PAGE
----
“‘To this date we do not know of any concrete proposals by [President] Aboulaye Wade for a resolution to the crisis,’ Alexandre Djiba, the MFDC’s spokesman told IRIN. … He [Djiba] charged that the Senegalese Government’s strategy has been to announce negotiations every now and then so as to give the international public opinion the impression that it wants to pursue a negotiated settlement.” [IRIN, March 6, 2003]

” Senegalese President Abdoulaye Wade lately has put great effort and personal prestige in finding a peaceful solution to the Casamance conflict, which has lasted for over 20 years.” [Africa Online, January 8, 2003]

“A long-standing opposition figure who created Senegal’s first opposition party – the Senegalese Democratic Party (PDS) – in 1974, Wade has always been perceived as a mover and shaker by the younger generation of Senegalese.” [Guardian Weekly, 30 March – 5 April 2000]

2) Casamance separatist group:
Mouvement des Forces Démocratiques de Casamance (MFDC). The MFDC is split into moderate and extremist factions, the former led by Augustin Diamancoune Senghor and the latter led by Sidi Badji, until his death in May, 2003. While the moderate faction reached a peace agreement with the government in 2001, the extremist faction continue their armed struggle for Casamance independence. There also exist armed groups within the movement who conduct their own operations, further complicating the situation. Salif Sadio, believed to behind an attack on government forces in April of 2004, has emerged as a potential leader of the hard-line faction of the MFDC.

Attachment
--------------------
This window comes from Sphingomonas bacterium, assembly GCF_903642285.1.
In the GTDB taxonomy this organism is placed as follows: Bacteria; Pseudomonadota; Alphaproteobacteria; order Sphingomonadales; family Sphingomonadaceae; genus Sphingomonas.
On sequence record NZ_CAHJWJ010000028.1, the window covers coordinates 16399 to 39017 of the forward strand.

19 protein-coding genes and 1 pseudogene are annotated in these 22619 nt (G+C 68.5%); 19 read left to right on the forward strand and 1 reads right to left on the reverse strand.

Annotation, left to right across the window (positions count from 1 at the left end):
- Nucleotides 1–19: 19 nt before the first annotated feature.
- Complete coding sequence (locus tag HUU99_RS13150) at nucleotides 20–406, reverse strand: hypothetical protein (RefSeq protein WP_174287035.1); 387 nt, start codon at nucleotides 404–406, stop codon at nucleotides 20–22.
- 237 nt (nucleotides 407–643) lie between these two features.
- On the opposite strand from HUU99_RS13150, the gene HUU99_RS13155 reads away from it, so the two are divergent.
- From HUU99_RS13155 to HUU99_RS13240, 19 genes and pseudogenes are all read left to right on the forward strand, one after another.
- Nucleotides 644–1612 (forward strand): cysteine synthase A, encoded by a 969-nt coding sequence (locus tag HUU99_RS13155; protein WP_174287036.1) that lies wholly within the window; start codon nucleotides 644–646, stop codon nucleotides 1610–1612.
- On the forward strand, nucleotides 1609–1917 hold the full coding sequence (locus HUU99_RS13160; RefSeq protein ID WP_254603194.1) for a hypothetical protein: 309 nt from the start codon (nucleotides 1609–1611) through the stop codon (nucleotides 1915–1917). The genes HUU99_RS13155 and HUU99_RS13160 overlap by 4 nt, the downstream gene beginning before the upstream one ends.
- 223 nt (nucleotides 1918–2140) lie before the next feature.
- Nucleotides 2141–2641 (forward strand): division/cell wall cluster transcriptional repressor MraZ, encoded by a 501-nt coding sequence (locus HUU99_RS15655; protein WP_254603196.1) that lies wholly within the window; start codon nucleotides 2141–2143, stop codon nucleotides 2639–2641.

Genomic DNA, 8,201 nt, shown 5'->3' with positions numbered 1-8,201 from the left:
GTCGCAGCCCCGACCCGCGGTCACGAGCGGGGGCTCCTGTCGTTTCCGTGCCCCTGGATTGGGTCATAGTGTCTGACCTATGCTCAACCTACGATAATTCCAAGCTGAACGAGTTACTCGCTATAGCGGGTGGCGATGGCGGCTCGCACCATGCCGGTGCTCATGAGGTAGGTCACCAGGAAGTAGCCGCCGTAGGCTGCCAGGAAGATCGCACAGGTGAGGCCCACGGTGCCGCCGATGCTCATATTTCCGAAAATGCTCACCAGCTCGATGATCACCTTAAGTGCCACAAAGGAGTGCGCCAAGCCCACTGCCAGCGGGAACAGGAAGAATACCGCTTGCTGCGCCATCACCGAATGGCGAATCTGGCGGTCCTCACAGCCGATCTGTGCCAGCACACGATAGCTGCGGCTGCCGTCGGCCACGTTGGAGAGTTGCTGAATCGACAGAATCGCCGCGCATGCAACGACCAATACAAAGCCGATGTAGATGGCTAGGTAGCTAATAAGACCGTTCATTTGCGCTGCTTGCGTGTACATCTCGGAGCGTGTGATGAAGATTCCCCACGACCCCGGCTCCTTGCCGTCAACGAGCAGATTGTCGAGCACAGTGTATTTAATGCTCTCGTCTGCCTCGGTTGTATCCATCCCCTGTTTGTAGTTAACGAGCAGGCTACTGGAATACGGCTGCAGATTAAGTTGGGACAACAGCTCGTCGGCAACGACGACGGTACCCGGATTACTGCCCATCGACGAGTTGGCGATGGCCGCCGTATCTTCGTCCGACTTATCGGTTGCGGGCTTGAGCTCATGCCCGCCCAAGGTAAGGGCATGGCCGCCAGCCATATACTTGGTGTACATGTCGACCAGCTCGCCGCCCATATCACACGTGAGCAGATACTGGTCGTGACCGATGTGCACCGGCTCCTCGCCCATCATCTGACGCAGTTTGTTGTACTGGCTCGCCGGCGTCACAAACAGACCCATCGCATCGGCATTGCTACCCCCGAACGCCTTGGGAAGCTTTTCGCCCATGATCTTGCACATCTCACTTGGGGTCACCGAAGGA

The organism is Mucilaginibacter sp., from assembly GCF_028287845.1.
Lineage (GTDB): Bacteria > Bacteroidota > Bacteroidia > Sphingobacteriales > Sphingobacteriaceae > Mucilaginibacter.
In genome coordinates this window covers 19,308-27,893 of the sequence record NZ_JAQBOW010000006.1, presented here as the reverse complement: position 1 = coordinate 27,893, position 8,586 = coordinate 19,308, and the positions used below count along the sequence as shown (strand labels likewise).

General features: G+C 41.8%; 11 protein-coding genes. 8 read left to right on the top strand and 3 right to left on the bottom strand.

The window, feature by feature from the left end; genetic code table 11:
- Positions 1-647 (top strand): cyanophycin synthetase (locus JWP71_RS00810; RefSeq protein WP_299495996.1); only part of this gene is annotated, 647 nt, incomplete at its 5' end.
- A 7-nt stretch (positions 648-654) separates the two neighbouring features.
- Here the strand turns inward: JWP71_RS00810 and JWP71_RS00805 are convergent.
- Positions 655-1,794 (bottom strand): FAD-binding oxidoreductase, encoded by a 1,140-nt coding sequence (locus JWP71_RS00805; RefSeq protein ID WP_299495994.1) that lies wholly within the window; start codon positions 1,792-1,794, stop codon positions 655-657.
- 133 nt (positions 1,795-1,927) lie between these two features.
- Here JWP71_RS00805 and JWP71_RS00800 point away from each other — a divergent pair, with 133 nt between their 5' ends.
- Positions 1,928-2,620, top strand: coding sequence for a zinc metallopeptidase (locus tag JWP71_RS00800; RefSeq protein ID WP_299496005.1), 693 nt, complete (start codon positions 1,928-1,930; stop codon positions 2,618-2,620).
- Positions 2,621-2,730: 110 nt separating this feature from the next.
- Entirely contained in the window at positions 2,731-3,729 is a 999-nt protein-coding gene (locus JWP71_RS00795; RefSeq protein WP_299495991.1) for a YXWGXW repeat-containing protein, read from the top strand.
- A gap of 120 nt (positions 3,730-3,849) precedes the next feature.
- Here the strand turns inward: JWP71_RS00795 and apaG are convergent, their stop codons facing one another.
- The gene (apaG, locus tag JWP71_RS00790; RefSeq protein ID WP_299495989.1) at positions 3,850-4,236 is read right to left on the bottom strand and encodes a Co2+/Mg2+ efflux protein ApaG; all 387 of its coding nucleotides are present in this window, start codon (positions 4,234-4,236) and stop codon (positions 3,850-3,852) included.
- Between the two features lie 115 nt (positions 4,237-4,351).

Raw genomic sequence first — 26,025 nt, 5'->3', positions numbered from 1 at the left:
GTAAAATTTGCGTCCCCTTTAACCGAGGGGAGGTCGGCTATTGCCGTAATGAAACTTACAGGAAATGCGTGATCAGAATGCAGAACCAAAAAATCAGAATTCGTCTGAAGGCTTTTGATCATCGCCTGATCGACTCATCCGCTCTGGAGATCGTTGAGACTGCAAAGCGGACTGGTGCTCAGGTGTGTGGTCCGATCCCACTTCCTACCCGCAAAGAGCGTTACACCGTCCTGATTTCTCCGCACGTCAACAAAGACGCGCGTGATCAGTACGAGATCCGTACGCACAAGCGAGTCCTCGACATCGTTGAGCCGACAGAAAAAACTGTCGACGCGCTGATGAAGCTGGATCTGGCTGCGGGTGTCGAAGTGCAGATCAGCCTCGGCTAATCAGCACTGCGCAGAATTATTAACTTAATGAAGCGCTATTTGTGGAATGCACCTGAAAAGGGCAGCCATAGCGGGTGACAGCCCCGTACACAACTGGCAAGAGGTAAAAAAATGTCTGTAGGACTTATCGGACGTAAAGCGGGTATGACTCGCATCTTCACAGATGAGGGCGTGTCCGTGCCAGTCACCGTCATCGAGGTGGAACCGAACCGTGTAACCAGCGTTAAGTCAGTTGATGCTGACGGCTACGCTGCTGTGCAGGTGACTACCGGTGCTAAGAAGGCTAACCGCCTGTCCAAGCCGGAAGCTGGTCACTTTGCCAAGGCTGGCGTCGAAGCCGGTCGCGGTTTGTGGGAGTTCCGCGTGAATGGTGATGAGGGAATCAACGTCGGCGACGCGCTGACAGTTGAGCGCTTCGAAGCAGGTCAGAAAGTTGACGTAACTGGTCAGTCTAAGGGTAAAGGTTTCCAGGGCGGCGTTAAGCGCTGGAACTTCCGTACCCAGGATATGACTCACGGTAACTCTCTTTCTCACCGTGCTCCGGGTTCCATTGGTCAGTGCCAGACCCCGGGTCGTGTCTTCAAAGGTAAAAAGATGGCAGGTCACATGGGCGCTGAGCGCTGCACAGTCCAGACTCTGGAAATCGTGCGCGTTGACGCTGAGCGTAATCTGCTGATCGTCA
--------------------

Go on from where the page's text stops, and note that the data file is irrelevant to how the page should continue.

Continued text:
“…Guidel, where the attack took place, is a stronghold of Salif Sadio, a rebel commander who opposes the peace process…The attackers had warned people who were starting to return to villages that had been abandoned with the encouragement of the authorities. The position of this faction is that the war is not yet over…” [IRIN, April 2, 2004]

“The rebel Movement of Democratic Forces of Casamance (MFDC) is divided into two factions; a hardline wing which operates in the south of the province, towards the border with Guinea-Bissau, and a moderate northern wing, which holds sway closer to the border with Gambia, which is open to negotiation.” [IRIN, May 8, 2003]

“The MFDC is bitterly divided and the movement’s weak leadership has little control over distant groups who have kept up their military activities carrying out regular road ambushes and kidnappings.” [BBC News, April 30, 2002]

“The leader of separatist rebels in Senegal’s southern Casamance province has announced his resignation. Jean Marie Biagui, who was appointed secretary-general of the Movement of Democratic Forces of Casamance in August, said he was resigning because of a lack of loyalty within the movement. Correspondents say Mr Biagui was never accepted by some factions, who have remained loyal to his predecessor, Father Diamacoune Senghor.” [BBC News, November 6, 2001]

“The MFDC has always been heavily factionalised, and hardline elements have rejected the compromise with the government, continuing to carry out armed attacks and ambushes and provoking strong counter-insurgency measures from the government army.” [ BBC News, August 6, 2001]

Status of Fighting:

2005 There was no fighting reported between MFDC factions and the government. Disarmament, demobilization and reintegration programs (DDR) for former MFDC combatants continued.